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April 17, 2018

Spring Cleaning, Communication-Style, and the Mess I Made


I’ve started the seasonal ritual of cleaning and organizing my home, and was reminded this past weekend that – with the best intentions in mind – I sometimes bite off more than I can chew. In my case, I was overly ambitious and while Steve, Avi, Noa and I accomplished a lot, I didn’t set myself up or our family for success.

Instead of creating a few small wins that were motivating to everyone, I created one larger mess. At least the former clutter was organized clutter! Now there was clutter just about everywhere, which left me with the feeling of success and of dread, and part of me just wanted to throw everything into a closet on each floor and close the door.

We sometimes take the same approach as we think about getting better at communicating. With the best intentions, we devise lofty goals that will be hard to achieve instead of picking one or two small improvements we can achieve and will stick to over time.

Examples of Small Steps That Can Lead to Big Wins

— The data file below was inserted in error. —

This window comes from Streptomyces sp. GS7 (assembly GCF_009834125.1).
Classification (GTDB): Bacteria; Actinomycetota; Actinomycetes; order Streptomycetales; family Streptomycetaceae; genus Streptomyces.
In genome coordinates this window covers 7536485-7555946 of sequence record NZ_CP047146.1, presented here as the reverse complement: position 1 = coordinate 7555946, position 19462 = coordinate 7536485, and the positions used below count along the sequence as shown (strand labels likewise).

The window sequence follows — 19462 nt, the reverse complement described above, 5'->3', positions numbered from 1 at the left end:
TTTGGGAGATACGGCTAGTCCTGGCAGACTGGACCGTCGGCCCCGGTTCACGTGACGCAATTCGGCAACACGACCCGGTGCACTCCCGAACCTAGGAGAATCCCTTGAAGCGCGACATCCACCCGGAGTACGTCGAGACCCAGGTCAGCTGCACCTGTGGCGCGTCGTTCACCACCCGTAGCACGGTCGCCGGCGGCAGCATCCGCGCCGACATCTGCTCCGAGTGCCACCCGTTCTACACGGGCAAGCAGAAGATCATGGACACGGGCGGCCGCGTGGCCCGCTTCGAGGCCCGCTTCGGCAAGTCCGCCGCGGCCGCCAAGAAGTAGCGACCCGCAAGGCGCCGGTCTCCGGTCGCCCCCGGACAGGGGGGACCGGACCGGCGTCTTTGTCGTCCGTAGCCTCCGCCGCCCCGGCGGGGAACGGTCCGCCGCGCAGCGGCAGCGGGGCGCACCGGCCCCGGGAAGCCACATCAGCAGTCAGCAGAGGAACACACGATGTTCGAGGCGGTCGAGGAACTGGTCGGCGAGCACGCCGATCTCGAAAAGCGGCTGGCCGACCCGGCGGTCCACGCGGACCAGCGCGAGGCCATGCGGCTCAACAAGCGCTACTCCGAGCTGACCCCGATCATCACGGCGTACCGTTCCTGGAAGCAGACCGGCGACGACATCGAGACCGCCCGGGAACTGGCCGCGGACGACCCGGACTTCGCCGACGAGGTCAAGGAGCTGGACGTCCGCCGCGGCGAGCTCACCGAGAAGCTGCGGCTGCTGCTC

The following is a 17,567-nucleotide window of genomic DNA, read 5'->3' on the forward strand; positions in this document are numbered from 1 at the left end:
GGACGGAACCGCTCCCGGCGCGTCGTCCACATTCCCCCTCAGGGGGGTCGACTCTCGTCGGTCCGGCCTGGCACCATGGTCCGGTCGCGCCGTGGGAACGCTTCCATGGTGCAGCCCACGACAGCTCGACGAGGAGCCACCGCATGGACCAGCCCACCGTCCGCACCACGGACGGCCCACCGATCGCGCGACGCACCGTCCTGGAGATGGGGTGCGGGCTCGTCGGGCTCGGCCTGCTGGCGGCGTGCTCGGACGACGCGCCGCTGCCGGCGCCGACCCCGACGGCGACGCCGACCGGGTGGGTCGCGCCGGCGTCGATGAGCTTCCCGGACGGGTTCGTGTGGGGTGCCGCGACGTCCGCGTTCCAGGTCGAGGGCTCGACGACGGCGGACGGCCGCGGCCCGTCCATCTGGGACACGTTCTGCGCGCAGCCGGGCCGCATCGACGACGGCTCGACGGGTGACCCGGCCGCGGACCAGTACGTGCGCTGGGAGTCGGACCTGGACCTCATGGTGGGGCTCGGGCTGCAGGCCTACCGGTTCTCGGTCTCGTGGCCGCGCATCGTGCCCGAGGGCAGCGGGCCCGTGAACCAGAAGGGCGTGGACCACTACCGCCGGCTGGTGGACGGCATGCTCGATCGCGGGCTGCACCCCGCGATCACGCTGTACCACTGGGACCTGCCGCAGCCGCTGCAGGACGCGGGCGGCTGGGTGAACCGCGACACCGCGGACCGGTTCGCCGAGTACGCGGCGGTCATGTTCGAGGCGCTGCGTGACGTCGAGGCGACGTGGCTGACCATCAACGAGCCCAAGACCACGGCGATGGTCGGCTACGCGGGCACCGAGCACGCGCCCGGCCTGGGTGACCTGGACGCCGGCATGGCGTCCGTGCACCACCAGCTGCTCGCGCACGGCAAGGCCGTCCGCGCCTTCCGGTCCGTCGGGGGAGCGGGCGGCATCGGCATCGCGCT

For example:

We think: “I need to start planning my communication to be more effective instead of winging it.” A great goal, and one of the most common and needed solutions for many leaders to be even more effective.

What we often do: Try to be more planful and intentional in all our communications moving forward.

What's better: Pick 1-2 key communication opportunities every week for the next month where you commit to plan how you communicate

The commitment needed would be about one hour per week.

Another example:

We think: “I need to become a better listener.” (We all can improve how we listen for what’s said, and for what’s not said. If that’s a goal you have, here are some behaviors to consider).

What we often do: Nothing because we’re not sure where to start, and/or we pick too many things to work on.

What's better: Pick one behavior to work on. For example, “During the next 30 days, I will stop finishing other people’s sentences.”

Both examples above are a start, and will begin a better habit upon which you can build. 

They’re great first steps, which can help you feel success and some momentum to keep going!

What one step will you take in the next 30 days to improve how you lead and communicate?

—David Grossman

Click below to download the eBook—Can You Hear Me Now? Make What You Say Matter and Increase Your Chances of Being Heard—to access messaging secrets on how to connect and communicate with your team:

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